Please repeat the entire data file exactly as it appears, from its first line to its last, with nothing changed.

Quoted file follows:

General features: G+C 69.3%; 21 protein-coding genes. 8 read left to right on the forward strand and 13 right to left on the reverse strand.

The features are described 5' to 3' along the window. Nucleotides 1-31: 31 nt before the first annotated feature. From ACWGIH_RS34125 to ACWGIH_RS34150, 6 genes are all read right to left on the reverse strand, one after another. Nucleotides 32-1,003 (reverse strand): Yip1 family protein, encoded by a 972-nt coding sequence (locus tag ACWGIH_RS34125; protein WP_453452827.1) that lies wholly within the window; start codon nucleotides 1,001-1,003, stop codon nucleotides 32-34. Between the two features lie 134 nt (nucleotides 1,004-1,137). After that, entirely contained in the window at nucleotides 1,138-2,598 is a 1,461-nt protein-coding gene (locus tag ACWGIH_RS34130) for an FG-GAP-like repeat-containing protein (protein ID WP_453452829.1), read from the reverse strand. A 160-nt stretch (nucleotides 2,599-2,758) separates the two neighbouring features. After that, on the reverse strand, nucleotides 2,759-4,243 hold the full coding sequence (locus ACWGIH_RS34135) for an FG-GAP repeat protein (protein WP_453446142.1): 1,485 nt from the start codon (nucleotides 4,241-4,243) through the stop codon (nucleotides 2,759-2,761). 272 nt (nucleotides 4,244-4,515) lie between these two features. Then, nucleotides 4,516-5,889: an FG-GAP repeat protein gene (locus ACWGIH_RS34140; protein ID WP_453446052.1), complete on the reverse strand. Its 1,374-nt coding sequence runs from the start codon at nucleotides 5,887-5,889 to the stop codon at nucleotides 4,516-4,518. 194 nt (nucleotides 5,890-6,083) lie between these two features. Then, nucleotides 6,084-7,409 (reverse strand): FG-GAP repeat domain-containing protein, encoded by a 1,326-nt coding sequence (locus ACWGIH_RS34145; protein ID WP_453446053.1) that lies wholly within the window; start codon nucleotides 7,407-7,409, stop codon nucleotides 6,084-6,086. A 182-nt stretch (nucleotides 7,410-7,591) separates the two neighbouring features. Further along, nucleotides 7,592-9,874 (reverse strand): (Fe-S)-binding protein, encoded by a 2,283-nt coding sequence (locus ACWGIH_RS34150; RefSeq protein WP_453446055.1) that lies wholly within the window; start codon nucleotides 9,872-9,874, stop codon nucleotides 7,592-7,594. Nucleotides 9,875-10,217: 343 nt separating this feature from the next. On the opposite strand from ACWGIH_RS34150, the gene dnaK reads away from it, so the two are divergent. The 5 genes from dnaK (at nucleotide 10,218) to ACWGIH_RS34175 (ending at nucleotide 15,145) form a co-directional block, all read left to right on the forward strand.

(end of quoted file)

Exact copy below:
General features: G+C 69.3%; 21 protein-coding genes. 8 read left to right on the forward strand and 13 right to left on the reverse strand.

The features are described 5' to 3' along the window. Nucleotides 1-31: 31 nt before the first annotated feature. From ACWGIH_RS34125 to ACWGIH_RS34150, 6 genes are all read right to left on the reverse strand, one after another. Nucleotides 32-1,003 (reverse strand): Yip1 family protein, encoded by a 972-nt coding sequence (locus tag ACWGIH_RS34125; protein WP_453452827.1) that lies wholly within the window; start codon nucleotides 1,001-1,003, stop codon nucleotides 32-34. Between the two features lie 134 nt (nucleotides 1,004-1,137). After that, entirely contained in the window at nucleotides 1,138-2,598 is a 1,461-nt protein-coding gene (locus tag ACWGIH_RS34130) for an FG-GAP-like repeat-containing protein (protein ID WP_453452829.1), read from the reverse strand. A 160-nt stretch (nucleotides 2,599-2,758) separates the two neighbouring features. After that, on the reverse strand, nucleotides 2,759-4,243 hold the full coding sequence (locus ACWGIH_RS34135) for an FG-GAP repeat protein (protein WP_453446142.1): 1,485 nt from the start codon (nucleotides 4,241-4,243) through the stop codon (nucleotides 2,759-2,761). 272 nt (nucleotides 4,244-4,515) lie between these two features. Then, nucleotides 4,516-5,889: an FG-GAP repeat protein gene (locus ACWGIH_RS34140; protein ID WP_453446052.1), complete on the reverse strand. Its 1,374-nt coding sequence runs from the start codon at nucleotides 5,887-5,889 to the stop codon at nucleotides 4,516-4,518. 194 nt (nucleotides 5,890-6,083) lie between these two features. Then, nucleotides 6,084-7,409 (reverse strand): FG-GAP repeat domain-containing protein, encoded by a 1,326-nt coding sequence (locus ACWGIH_RS34145; protein ID WP_453446053.1) that lies wholly within the window; start codon nucleotides 7,407-7,409, stop codon nucleotides 6,084-6,086. A 182-nt stretch (nucleotides 7,410-7,591) separates the two neighbouring features. Further along, nucleotides 7,592-9,874 (reverse strand): (Fe-S)-binding protein, encoded by a 2,283-nt coding sequence (locus ACWGIH_RS34150; RefSeq protein WP_453446055.1) that lies wholly within the window; start codon nucleotides 9,872-9,874, stop codon nucleotides 7,592-7,594. Nucleotides 9,875-10,217: 343 nt separating this feature from the next. On the opposite strand from ACWGIH_RS34150, the gene dnaK reads away from it, so the two are divergent. The 5 genes from dnaK (at nucleotide 10,218) to ACWGIH_RS34175 (ending at nucleotide 15,145) form a co-directional block, all read left to right on the forward strand.